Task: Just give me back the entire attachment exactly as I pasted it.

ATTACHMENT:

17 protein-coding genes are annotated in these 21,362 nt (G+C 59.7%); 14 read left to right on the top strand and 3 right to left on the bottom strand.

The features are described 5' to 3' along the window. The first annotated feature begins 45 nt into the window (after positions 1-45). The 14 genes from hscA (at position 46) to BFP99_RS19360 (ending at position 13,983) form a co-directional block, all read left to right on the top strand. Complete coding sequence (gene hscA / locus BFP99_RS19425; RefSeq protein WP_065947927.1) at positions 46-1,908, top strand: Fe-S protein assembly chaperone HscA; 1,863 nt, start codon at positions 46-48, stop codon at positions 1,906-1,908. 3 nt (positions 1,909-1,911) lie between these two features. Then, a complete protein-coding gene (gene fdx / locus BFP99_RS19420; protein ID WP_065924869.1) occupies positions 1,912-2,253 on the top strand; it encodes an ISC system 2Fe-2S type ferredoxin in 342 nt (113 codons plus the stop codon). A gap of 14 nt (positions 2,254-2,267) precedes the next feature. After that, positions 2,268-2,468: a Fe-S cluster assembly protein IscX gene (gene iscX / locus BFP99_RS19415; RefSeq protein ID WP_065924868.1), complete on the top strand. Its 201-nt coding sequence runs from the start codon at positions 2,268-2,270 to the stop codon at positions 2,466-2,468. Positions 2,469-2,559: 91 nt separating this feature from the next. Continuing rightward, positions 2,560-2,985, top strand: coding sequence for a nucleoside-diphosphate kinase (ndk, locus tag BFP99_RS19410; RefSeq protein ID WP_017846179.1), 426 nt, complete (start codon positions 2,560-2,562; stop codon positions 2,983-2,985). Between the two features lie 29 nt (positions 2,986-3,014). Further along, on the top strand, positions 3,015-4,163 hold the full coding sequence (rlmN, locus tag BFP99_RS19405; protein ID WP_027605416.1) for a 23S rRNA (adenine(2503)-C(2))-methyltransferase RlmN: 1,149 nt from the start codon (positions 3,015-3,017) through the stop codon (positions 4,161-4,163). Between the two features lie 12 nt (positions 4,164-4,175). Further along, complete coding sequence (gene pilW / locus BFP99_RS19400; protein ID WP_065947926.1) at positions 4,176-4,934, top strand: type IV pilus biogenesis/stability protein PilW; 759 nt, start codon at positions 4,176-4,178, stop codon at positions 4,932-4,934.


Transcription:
17 protein-coding genes are annotated in these 21,362 nt (G+C 59.7%); 14 read left to right on the top strand and 3 right to left on the bottom strand.

The features are described 5' to 3' along the window. The first annotated feature begins 45 nt into the window (after positions 1-45). The 14 genes from hscA (at position 46) to BFP99_RS19360 (ending at position 13,983) form a co-directional block, all read left to right on the top strand. Complete coding sequence (gene hscA / locus BFP99_RS19425; RefSeq protein WP_065947927.1) at positions 46-1,908, top strand: Fe-S protein assembly chaperone HscA; 1,863 nt, start codon at positions 46-48, stop codon at positions 1,906-1,908. 3 nt (positions 1,909-1,911) lie between these two features. Then, a complete protein-coding gene (gene fdx / locus BFP99_RS19420; protein ID WP_065924869.1) occupies positions 1,912-2,253 on the top strand; it encodes an ISC system 2Fe-2S type ferredoxin in 342 nt (113 codons plus the stop codon). A gap of 14 nt (positions 2,254-2,267) precedes the next feature. After that, positions 2,268-2,468: a Fe-S cluster assembly protein IscX gene (gene iscX / locus BFP99_RS19415; RefSeq protein ID WP_065924868.1), complete on the top strand. Its 201-nt coding sequence runs from the start codon at positions 2,268-2,270 to the stop codon at positions 2,466-2,468. Positions 2,469-2,559: 91 nt separating this feature from the next. Continuing rightward, positions 2,560-2,985, top strand: coding sequence for a nucleoside-diphosphate kinase (ndk, locus tag BFP99_RS19410; RefSeq protein ID WP_017846179.1), 426 nt, complete (start codon positions 2,560-2,562; stop codon positions 2,983-2,985). Between the two features lie 29 nt (positions 2,986-3,014). Further along, on the top strand, positions 3,015-4,163 hold the full coding sequence (rlmN, locus tag BFP99_RS19405; protein ID WP_027605416.1) for a 23S rRNA (adenine(2503)-C(2))-methyltransferase RlmN: 1,149 nt from the start codon (positions 3,015-3,017) through the stop codon (positions 4,161-4,163). Between the two features lie 12 nt (positions 4,164-4,175). Further along, complete coding sequence (gene pilW / locus BFP99_RS19400; protein ID WP_065947926.1) at positions 4,176-4,934, top strand: type IV pilus biogenesis/stability protein PilW; 759 nt, start codon at positions 4,176-4,178, stop codon at positions 4,932-4,934.